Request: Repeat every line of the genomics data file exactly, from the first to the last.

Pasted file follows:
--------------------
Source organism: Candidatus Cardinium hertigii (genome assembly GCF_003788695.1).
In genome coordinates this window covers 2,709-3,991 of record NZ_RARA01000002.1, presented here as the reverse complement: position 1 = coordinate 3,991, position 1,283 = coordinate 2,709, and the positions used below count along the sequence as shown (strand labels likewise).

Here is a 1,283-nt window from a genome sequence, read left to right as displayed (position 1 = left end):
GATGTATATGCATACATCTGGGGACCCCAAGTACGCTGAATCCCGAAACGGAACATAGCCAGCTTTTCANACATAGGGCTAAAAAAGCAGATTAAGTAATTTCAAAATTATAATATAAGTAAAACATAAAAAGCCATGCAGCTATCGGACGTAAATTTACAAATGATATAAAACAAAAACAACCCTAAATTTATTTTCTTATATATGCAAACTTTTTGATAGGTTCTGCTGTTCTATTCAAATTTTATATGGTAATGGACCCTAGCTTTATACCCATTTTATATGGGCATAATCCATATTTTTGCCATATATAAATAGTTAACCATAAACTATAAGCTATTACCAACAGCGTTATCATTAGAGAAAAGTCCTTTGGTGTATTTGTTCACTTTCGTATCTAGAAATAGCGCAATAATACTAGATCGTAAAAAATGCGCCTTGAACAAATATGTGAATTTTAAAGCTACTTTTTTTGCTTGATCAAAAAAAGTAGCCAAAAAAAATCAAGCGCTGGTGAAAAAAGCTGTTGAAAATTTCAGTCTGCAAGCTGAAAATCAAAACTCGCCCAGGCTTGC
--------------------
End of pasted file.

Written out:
Source organism: Candidatus Cardinium hertigii (genome assembly GCF_003788695.1).
In genome coordinates this window covers 2,709-3,991 of record NZ_RARA01000002.1, presented here as the reverse complement: position 1 = coordinate 3,991, position 1,283 = coordinate 2,709, and the positions used below count along the sequence as shown (strand labels likewise).

Here is a 1,283-nt window from a genome sequence, read left to right as displayed (position 1 = left end):
GATGTATATGCATACATCTGGGGACCCCAAGTACGCTGAATCCCGAAACGGAACATAGCCAGCTTTTCANACATAGGGCTAAAAAAGCAGATTAAGTAATTTCAAAATTATAATATAAGTAAAACATAAAAAGCCATGCAGCTATCGGACGTAAATTTACAAATGATATAAAACAAAAACAACCCTAAATTTATTTTCTTATATATGCAAACTTTTTGATAGGTTCTGCTGTTCTATTCAAATTTTATATGGTAATGGACCCTAGCTTTATACCCATTTTATATGGGCATAATCCATATTTTTGCCATATATAAATAGTTAACCATAAACTATAAGCTATTACCAACAGCGTTATCATTAGAGAAAAGTCCTTTGGTGTATTTGTTCACTTTCGTATCTAGAAATAGCGCAATAATACTAGATCGTAAAAAATGCGCCTTGAACAAATATGTGAATTTTAAAGCTACTTTTTTTGCTTGATCAAAAAAAGTAGCCAAAAAAAATCAAGCGCTGGTGAAAAAAGCTGTTGAAAATTTCAGTCTGCAAGCTGAAAATCAAAACTCGCCCAGGCTTGC